The UK’s new world-leading AI Centre needs to work for people and the planet

29 January 2018

by Benjamin Combes, Assistant Director, Innovation and Sustainability

The latest World Economic Forum annual meeting saw UK Prime Minister, Theresa May, put down a marker by announcing to the global business and political leaders in Davos that she wants the UK to lead the world in developing safe, ethical, and innovative Artificial Intelligence (AI). Her Davos speech built on the announcement of a new advisory body in the UK - the Centre for Data Ethics and Innovation - in last year’s Autumn Budget.

While experts differ as to the extent of potential downsides as today’s AI explosion gathers pace, there are clearly areas where, left unguided, the unintended consequences of AI could have potential negative effects on our economy and society. For example, impacts ranging from automation-drive job losses, eroded tax bases, technology-driven deflation, and algorithmic biases, all areas we explore in our Enabling a Sustainable Fourth Industrial Revolution policy brief written for the G20 meeting last year.

More broadly, grouping AI risks can be helpful. We have recently categorised these into six areas: Performance Risks (e.g. errors, biases etc.); Security Risks (e.g. cyber intrusion, privacy); Control Risks (e.g. rogue and malevolent AI); Ethical Risks (e.g. lack or values, goal alignment); Economic Risks (e.g. job displacement, liability and reputation); and Societal Risks (e.g. autonomous weapons and intelligence divide).

There are various approaches that the UK’s nascent centre can take to mitigate these risks. The first, and most important of which, will be to develop sophisticated governance structures for the new AI-enabled digital economy, which will include - but not be limited to - creating clear and comprehensive responsible technology policies, better data environments, regulation for “black box” AI models, algorithmic assurance, and minimising systemic biases. We predict that the pressure for “responsible AI” will expand beyond tech companies alone as principles, and self-regulatory solutions, emerge for organisations, while regulators catch up.

The new Centre must move quickly, therefore, to manage and mitigate the full range of risks identified. It needs to be bolder, however, and seek to harness the broad range of opportunities that AI brings. Early economic reports on the impacts of AI focus on the potential upside for the macro economy. For example, the Chancellor Philip Hammond stating at Davos that AI has the potential to double economic growth by 2035 in the UK and other advanced economies. At a global level, our research shows that global GDP could be as much as 14% higher in 2030 as a result of AI.  While economic growth is important, we must also think better about how to maximise the gains of AI for our society and our environment at large.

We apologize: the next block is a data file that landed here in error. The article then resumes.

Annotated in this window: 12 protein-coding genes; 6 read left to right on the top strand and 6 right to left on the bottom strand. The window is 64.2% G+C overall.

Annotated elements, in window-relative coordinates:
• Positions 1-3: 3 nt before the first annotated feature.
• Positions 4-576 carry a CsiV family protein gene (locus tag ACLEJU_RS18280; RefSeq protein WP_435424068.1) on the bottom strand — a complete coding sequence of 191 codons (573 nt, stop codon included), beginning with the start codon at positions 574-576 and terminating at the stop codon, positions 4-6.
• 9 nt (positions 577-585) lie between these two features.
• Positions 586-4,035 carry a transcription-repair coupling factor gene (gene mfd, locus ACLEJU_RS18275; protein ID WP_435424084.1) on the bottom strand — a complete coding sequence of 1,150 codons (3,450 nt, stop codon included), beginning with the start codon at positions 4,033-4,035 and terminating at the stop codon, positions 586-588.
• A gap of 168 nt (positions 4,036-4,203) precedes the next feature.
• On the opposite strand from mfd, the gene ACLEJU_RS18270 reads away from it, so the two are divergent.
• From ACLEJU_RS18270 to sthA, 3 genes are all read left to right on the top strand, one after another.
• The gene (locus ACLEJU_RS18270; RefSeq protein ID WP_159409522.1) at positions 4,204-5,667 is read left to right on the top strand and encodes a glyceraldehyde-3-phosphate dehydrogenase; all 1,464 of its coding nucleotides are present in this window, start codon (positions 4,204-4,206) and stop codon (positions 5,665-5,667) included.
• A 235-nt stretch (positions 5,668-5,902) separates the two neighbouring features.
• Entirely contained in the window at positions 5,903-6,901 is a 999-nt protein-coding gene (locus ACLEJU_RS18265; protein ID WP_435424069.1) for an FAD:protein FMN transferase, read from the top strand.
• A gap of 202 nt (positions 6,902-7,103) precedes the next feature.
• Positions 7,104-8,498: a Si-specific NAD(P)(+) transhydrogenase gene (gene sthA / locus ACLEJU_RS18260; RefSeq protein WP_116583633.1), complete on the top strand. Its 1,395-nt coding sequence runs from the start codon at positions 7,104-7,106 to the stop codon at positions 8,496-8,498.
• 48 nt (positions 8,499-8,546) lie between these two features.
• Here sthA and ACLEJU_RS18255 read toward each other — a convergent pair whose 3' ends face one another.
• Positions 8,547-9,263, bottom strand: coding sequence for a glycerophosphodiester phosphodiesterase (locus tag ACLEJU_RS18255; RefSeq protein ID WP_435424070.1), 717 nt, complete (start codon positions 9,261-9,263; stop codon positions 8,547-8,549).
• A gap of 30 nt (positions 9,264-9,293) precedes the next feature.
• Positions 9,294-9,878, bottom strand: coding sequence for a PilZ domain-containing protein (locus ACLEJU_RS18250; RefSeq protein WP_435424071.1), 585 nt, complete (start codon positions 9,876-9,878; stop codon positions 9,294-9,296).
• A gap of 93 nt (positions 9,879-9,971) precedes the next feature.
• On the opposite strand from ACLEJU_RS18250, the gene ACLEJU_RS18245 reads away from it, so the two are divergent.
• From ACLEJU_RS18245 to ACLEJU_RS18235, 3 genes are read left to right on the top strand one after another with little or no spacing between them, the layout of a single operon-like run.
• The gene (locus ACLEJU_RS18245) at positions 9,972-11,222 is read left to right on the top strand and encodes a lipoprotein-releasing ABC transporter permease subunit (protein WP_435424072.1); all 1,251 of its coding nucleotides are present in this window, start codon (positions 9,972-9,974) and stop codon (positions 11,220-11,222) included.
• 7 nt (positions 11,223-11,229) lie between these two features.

As the scale of the economic and human health impacts from our deteriorating natural environment grows, it is becoming increasingly important to extend the field of AI safety to incorporate “Earth-friendly” AI.

As the new report Harnessing Artificial Intelligence for the Earth, launched at Davos by PwC and the World Economic Forum shows, the AI opportunity for the Earth is significant. The report focuses on the use of AI in the context of six critical global challenges: climate change; biodiversity and conservation; healthy oceans; water security; clean air; weather and disaster resilience.

We have identified over 80 emerging AI applications for Earth challenges, which are explained and examined in the study. Across the six challenges, these include:

  • Climate change: smart agriculture, nutrition and food systems; optimised energy grids; autonomous and connected electric vehicles; climate and weather modelling.
  • Biodiversity and conservation: pollution control; plant species identification; precision monitoring of ecosystems; illegal trade monitoring and response.
  • Healthy oceans: robotic fish to fight pollution, real time monitoring of ocean temperature and PH; coral reef mapping; illegal fishing monitoring and response.
  • Water security: simulations for drought planning; drones and AI for real time monitoring of river quality: streamflow forecasting; decentralised water grids.
  • Clean air: pollution forecasting for transport management and early warning; air pollutant source detection; air pollutant filtration.
  • Weather and disaster resilience: improved early warning systems for weather and disaster resilience; automated mitigation of flood risk; real time risk analytics for first responders.

It is, therefore, increasingly possible to tackle some of the world’s biggest challenges with emerging technologies such as AI. Governments can help by encouraging research and funding collaboration on “AI for good”, connecting industrial, academic and government research agencies. Innovative finance mechanisms and partnerships will also be needed. These could include government-backed innovation incubators, accelerators, patient (and concessional) capital, funds and prizes, to enable scaling of tech solutions for the public (including environmental) good.

In announcing its goal to the world, I would challenge the UK Government to stretch its ambition: create a Centre for Data Ethics and Innovation that is not only a world leader on getting AI to work for people, but for the planet too.    



Benjamin Combes
Assistant Director